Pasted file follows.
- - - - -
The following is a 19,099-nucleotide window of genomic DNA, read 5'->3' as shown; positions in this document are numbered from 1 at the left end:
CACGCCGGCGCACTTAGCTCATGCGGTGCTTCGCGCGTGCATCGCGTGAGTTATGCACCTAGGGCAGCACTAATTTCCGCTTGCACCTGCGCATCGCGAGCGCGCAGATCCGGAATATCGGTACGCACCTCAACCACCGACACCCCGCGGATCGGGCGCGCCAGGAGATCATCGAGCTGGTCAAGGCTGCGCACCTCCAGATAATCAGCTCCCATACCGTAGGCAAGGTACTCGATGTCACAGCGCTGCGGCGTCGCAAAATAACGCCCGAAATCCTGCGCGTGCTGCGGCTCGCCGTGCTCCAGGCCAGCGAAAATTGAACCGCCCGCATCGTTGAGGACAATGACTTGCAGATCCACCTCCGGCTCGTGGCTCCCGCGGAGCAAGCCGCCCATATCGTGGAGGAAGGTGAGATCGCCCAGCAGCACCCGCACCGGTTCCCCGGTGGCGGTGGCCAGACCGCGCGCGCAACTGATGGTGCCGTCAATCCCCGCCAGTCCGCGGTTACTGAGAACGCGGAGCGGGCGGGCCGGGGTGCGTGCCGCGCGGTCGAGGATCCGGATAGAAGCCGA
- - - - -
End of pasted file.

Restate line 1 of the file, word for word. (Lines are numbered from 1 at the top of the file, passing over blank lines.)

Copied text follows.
The following is a 19,099-nucleotide window of genomic DNA, read 5'->3' as shown; positions in this document are numbered from 1 at the left end: